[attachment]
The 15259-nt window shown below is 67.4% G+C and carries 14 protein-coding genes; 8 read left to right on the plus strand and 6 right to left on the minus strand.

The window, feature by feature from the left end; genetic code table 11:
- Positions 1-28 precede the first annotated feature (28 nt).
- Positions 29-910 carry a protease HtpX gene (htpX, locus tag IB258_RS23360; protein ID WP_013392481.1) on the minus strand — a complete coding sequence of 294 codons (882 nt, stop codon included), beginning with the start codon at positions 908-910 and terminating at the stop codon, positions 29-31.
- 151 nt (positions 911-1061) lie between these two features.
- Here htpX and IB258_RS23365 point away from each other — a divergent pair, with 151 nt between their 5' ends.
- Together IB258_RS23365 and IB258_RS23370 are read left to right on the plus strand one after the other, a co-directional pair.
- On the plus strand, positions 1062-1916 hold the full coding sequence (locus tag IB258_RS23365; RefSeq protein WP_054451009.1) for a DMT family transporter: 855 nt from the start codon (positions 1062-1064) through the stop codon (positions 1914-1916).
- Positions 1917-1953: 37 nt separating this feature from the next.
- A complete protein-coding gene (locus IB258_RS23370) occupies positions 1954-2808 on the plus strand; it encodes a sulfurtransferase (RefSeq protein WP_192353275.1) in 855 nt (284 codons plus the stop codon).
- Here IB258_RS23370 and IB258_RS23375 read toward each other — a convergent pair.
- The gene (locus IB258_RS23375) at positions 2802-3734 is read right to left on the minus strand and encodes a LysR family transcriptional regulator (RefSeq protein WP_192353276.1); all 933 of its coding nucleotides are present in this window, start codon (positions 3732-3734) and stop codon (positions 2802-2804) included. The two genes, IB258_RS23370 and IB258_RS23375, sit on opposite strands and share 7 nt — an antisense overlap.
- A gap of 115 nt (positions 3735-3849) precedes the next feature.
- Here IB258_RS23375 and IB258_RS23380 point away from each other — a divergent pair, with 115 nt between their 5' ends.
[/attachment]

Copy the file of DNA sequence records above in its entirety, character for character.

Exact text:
The 15259-nt window shown below is 67.4% G+C and carries 14 protein-coding genes; 8 read left to right on the plus strand and 6 right to left on the minus strand.

The window, feature by feature from the left end; genetic code table 11:
- Positions 1-28 precede the first annotated feature (28 nt).
- Positions 29-910 carry a protease HtpX gene (htpX, locus tag IB258_RS23360; protein ID WP_013392481.1) on the minus strand — a complete coding sequence of 294 codons (882 nt, stop codon included), beginning with the start codon at positions 908-910 and terminating at the stop codon, positions 29-31.
- 151 nt (positions 911-1061) lie between these two features.
- Here htpX and IB258_RS23365 point away from each other — a divergent pair, with 151 nt between their 5' ends.
- Together IB258_RS23365 and IB258_RS23370 are read left to right on the plus strand one after the other, a co-directional pair.
- On the plus strand, positions 1062-1916 hold the full coding sequence (locus tag IB258_RS23365; RefSeq protein WP_054451009.1) for a DMT family transporter: 855 nt from the start codon (positions 1062-1064) through the stop codon (positions 1914-1916).
- Positions 1917-1953: 37 nt separating this feature from the next.
- A complete protein-coding gene (locus IB258_RS23370) occupies positions 1954-2808 on the plus strand; it encodes a sulfurtransferase (RefSeq protein WP_192353275.1) in 855 nt (284 codons plus the stop codon).
- Here IB258_RS23370 and IB258_RS23375 read toward each other — a convergent pair.
- The gene (locus IB258_RS23375) at positions 2802-3734 is read right to left on the minus strand and encodes a LysR family transcriptional regulator (RefSeq protein WP_192353276.1); all 933 of its coding nucleotides are present in this window, start codon (positions 3732-3734) and stop codon (positions 2802-2804) included. The two genes, IB258_RS23370 and IB258_RS23375, sit on opposite strands and share 7 nt — an antisense overlap.
- A gap of 115 nt (positions 3735-3849) precedes the next feature.
- Here IB258_RS23375 and IB258_RS23380 point away from each other — a divergent pair, with 115 nt between their 5' ends.